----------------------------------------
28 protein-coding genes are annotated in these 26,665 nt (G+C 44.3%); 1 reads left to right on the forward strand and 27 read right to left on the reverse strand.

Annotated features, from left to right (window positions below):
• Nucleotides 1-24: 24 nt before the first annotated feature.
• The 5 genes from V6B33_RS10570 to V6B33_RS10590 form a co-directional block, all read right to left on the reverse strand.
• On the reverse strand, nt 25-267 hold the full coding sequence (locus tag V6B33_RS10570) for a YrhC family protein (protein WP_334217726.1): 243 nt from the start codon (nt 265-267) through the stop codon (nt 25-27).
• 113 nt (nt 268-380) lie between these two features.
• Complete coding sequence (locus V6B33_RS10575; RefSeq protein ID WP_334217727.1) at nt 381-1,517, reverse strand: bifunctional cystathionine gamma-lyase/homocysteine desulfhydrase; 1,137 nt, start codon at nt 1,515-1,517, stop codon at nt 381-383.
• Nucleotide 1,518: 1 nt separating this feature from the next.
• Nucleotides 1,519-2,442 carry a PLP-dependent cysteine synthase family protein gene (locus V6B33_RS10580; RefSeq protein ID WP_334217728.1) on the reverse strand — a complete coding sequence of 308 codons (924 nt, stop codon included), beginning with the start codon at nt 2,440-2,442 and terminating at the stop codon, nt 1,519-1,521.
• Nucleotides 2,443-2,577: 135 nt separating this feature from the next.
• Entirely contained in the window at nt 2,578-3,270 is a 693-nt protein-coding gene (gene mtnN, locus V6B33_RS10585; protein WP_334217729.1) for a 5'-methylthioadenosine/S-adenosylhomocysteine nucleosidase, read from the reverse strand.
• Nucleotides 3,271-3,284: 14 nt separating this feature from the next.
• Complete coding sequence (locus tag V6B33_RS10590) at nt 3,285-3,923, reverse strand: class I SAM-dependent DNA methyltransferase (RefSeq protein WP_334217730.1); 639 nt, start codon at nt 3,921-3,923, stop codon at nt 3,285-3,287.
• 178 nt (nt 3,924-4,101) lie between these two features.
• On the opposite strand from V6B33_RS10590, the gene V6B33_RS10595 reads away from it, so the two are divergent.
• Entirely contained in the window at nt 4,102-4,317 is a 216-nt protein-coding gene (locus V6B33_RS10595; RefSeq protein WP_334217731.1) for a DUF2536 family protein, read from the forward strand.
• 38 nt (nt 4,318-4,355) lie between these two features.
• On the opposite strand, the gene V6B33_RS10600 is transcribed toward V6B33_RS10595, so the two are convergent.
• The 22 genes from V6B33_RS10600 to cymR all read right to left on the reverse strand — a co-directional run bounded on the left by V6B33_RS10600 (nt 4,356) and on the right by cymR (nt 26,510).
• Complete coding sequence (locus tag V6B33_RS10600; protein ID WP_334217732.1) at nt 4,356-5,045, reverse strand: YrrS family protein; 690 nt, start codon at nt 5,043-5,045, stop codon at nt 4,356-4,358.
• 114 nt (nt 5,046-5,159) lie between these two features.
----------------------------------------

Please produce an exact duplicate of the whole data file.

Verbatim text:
28 protein-coding genes are annotated in these 26,665 nt (G+C 44.3%); 1 reads left to right on the forward strand and 27 read right to left on the reverse strand.

Annotated features, from left to right (window positions below):
• Nucleotides 1-24: 24 nt before the first annotated feature.
• The 5 genes from V6B33_RS10570 to V6B33_RS10590 form a co-directional block, all read right to left on the reverse strand.
• On the reverse strand, nt 25-267 hold the full coding sequence (locus tag V6B33_RS10570) for a YrhC family protein (protein WP_334217726.1): 243 nt from the start codon (nt 265-267) through the stop codon (nt 25-27).
• 113 nt (nt 268-380) lie between these two features.
• Complete coding sequence (locus V6B33_RS10575; RefSeq protein ID WP_334217727.1) at nt 381-1,517, reverse strand: bifunctional cystathionine gamma-lyase/homocysteine desulfhydrase; 1,137 nt, start codon at nt 1,515-1,517, stop codon at nt 381-383.
• Nucleotide 1,518: 1 nt separating this feature from the next.
• Nucleotides 1,519-2,442 carry a PLP-dependent cysteine synthase family protein gene (locus V6B33_RS10580; RefSeq protein ID WP_334217728.1) on the reverse strand — a complete coding sequence of 308 codons (924 nt, stop codon included), beginning with the start codon at nt 2,440-2,442 and terminating at the stop codon, nt 1,519-1,521.
• Nucleotides 2,443-2,577: 135 nt separating this feature from the next.
• Entirely contained in the window at nt 2,578-3,270 is a 693-nt protein-coding gene (gene mtnN, locus V6B33_RS10585; protein WP_334217729.1) for a 5'-methylthioadenosine/S-adenosylhomocysteine nucleosidase, read from the reverse strand.
• Nucleotides 3,271-3,284: 14 nt separating this feature from the next.
• Complete coding sequence (locus tag V6B33_RS10590) at nt 3,285-3,923, reverse strand: class I SAM-dependent DNA methyltransferase (RefSeq protein WP_334217730.1); 639 nt, start codon at nt 3,921-3,923, stop codon at nt 3,285-3,287.
• 178 nt (nt 3,924-4,101) lie between these two features.
• On the opposite strand from V6B33_RS10590, the gene V6B33_RS10595 reads away from it, so the two are divergent.
• Entirely contained in the window at nt 4,102-4,317 is a 216-nt protein-coding gene (locus V6B33_RS10595; RefSeq protein WP_334217731.1) for a DUF2536 family protein, read from the forward strand.
• 38 nt (nt 4,318-4,355) lie between these two features.
• On the opposite strand, the gene V6B33_RS10600 is transcribed toward V6B33_RS10595, so the two are convergent.
• The 22 genes from V6B33_RS10600 to cymR all read right to left on the reverse strand — a co-directional run bounded on the left by V6B33_RS10600 (nt 4,356) and on the right by cymR (nt 26,510).
• Complete coding sequence (locus tag V6B33_RS10600; protein ID WP_334217732.1) at nt 4,356-5,045, reverse strand: YrrS family protein; 690 nt, start codon at nt 5,043-5,045, stop codon at nt 4,356-4,358.
• 114 nt (nt 5,046-5,159) lie between these two features.